Being proactive and well informed allows the amputee patient to better claim ownership of their new life circumstances. It’s up to all of us to advocate for each amputee.  Hi-Tech’s role in this process reaches far beyond designing, fabricating and fitting the best possible prosthesis for each patient.  Having a supportive group of professionals, family and friends surrounding the amputee will always be vital. We at Hi-Tech Artificial Limbs, Inc., will always be very proud to be a part of this team.

The journey a new amputee takes can be long and difficult to navigate. The staff at Hi-Tech Artificial Limbs, Inc., understands that process.  Our philosophy is a simple one: we strive to be an ongoing partner in our patient’s life as an amputee and work with the entirety of their healthcare team, from beginning to end, to produce the best possible outcomes.

Many times, an amputation is performed as a result of an underlying health problem.  In those cases, an orthopedic or vascular surgeon determines amputation is necessary.  Although most patient’s focus at this point is on the surgery itself, a consultation with a prosthetist at this time can be extremely beneficial. Hi- Tech offers free pre-amputation consultations to discuss the steps that will be taking place. Also, physical and occupational therapists get involved sometimes before, and definitely after surgery, working with the patient to develop core strength, balance, and all of the motor skills necessary to get back to a functional, normal life.

Here at Hi-Tech, we often tell our new amputees: “We’ll begin when you’re ready. We’ll meet and simply talk as many times as you need to, and that’s fine.” Pressing amputees to be ready when they’re not is counterproductive. We are careful to not casually overlook the body and social issues that undeniably change with amputation. It’s healthiest when the amputee can find peace and encouragement through interaction and information from their rehab team.  It is at this point when the patient may be able to look forward… not backward.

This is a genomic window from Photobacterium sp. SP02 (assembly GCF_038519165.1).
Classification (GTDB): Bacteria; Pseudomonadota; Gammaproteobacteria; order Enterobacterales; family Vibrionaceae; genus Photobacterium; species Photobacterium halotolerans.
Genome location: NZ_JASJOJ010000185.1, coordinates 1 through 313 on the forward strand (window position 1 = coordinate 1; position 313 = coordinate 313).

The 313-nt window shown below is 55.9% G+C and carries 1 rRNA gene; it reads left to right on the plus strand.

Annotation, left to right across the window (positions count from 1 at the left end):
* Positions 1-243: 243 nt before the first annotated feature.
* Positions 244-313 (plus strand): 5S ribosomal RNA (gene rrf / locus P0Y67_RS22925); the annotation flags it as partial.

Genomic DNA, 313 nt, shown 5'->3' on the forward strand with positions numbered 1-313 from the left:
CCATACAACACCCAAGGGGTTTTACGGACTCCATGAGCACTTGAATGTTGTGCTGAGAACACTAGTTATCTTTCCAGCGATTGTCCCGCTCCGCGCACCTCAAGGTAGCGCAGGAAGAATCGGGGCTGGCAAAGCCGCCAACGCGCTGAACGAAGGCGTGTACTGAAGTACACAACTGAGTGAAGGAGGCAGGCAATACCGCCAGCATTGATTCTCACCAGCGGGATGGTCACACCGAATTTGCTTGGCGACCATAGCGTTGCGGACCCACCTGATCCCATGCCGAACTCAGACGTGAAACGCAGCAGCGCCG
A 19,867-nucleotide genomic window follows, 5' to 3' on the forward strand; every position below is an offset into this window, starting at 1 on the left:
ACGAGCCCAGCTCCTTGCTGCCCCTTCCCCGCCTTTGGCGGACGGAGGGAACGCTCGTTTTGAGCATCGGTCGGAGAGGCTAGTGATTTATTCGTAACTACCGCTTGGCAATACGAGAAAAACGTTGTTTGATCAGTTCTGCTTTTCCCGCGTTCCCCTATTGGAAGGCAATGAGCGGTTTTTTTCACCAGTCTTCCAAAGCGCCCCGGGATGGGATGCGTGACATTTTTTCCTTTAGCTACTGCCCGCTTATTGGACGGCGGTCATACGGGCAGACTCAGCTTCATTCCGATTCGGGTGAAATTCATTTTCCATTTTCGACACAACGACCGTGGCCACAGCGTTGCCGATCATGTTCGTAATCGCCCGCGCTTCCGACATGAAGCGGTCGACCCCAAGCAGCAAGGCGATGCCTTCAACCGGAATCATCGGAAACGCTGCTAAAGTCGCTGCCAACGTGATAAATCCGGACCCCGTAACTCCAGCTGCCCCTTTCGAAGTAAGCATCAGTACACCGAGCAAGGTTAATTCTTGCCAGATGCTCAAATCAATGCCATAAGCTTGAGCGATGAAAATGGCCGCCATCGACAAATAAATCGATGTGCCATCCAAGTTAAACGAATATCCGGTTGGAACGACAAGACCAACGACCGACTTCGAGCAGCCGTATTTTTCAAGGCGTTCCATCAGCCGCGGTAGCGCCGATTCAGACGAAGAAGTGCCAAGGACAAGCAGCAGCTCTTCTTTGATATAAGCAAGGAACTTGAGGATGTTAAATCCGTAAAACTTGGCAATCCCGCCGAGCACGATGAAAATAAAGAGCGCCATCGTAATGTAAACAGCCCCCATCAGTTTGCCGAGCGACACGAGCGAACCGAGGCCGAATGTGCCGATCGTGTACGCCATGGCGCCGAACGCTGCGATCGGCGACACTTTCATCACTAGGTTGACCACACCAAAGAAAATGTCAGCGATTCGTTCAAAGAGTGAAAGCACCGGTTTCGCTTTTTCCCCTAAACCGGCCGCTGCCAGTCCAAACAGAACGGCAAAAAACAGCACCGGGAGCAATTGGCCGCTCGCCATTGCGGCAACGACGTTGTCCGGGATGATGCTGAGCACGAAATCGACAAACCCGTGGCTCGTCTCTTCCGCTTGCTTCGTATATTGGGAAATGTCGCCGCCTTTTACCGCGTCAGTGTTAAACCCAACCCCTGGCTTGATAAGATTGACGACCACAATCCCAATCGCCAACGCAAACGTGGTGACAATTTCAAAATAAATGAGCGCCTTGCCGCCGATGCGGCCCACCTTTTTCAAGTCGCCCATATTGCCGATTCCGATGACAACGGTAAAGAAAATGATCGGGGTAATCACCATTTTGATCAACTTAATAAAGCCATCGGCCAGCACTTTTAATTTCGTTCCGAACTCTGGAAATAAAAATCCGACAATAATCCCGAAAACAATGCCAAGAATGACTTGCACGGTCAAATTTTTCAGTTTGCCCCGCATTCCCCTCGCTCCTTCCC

Hi-Tech will conduct a post amputation consultation and thorough evaluation of each amputee.  A patient should expect that evaluation to involve many aspects their overall health, including level of amputation, strength, activity levels and goals. For example, if a person just lost their leg, then the health and strength of the remaining leg has now become that much more important.

In most cases, we will provide compression garments “shrinkers” to begin to shape the limb, reduce edema and increase circulation well before the prosthetic fabrication begins to insure the limb is healed, healthy and ready to be molded and measured. We provide the proper information and answer any and all questions the amputee and their family members may have to ease any apprehension about the somewhat unfamiliar process.  The amputee’s family and friends become a vital part of the rehab team as well. Many times, they provide the transportation for all initial visits. They are often in the room helping absorb information, and for most people this is not casual knowledge. When people have strong family support, their outcomes are typically better for these reasons.

When the surgeon finally releases the amputee to begin their rehabilitation, it’s advisable to get the family doctor informed and involved in this process. It is not